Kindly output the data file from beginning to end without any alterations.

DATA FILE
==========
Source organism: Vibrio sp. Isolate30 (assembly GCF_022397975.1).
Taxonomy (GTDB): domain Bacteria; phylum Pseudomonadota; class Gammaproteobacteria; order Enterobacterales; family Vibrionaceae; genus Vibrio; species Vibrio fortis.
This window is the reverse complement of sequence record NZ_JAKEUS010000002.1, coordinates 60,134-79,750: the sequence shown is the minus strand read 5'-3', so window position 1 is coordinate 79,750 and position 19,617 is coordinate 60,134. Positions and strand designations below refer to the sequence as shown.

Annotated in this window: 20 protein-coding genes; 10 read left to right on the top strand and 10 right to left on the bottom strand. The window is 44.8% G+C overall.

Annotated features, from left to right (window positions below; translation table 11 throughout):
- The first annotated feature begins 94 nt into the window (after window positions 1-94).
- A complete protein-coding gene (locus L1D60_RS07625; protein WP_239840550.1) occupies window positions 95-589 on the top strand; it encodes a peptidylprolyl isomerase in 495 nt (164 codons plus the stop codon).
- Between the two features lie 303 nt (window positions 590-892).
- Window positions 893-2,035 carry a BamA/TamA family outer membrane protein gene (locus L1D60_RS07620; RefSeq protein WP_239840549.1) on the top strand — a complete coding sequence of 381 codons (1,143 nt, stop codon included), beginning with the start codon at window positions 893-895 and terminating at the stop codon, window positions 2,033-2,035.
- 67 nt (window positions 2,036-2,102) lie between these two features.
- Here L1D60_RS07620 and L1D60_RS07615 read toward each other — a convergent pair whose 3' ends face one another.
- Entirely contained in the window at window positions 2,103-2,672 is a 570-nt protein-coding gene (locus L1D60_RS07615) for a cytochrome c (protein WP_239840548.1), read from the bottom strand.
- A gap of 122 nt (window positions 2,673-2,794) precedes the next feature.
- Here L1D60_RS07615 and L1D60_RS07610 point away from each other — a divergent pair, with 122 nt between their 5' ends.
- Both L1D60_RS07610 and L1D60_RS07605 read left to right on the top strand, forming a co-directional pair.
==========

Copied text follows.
Source organism: Vibrio sp. Isolate30 (assembly GCF_022397975.1).
Taxonomy (GTDB): domain Bacteria; phylum Pseudomonadota; class Gammaproteobacteria; order Enterobacterales; family Vibrionaceae; genus Vibrio; species Vibrio fortis.
This window is the reverse complement of sequence record NZ_JAKEUS010000002.1, coordinates 60,134-79,750: the sequence shown is the minus strand read 5'-3', so window position 1 is coordinate 79,750 and position 19,617 is coordinate 60,134. Positions and strand designations below refer to the sequence as shown.

Annotated in this window: 20 protein-coding genes; 10 read left to right on the top strand and 10 right to left on the bottom strand. The window is 44.8% G+C overall.

Annotated features, from left to right (window positions below; translation table 11 throughout):
- The first annotated feature begins 94 nt into the window (after window positions 1-94).
- A complete protein-coding gene (locus L1D60_RS07625; protein WP_239840550.1) occupies window positions 95-589 on the top strand; it encodes a peptidylprolyl isomerase in 495 nt (164 codons plus the stop codon).
- Between the two features lie 303 nt (window positions 590-892).
- Window positions 893-2,035 carry a BamA/TamA family outer membrane protein gene (locus L1D60_RS07620; RefSeq protein WP_239840549.1) on the top strand — a complete coding sequence of 381 codons (1,143 nt, stop codon included), beginning with the start codon at window positions 893-895 and terminating at the stop codon, window positions 2,033-2,035.
- 67 nt (window positions 2,036-2,102) lie between these two features.
- Here L1D60_RS07620 and L1D60_RS07615 read toward each other — a convergent pair whose 3' ends face one another.
- Entirely contained in the window at window positions 2,103-2,672 is a 570-nt protein-coding gene (locus L1D60_RS07615) for a cytochrome c (protein WP_239840548.1), read from the bottom strand.
- A gap of 122 nt (window positions 2,673-2,794) precedes the next feature.
- Here L1D60_RS07615 and L1D60_RS07610 point away from each other — a divergent pair, with 122 nt between their 5' ends.
- Both L1D60_RS07610 and L1D60_RS07605 read left to right on the top strand, forming a co-directional pair.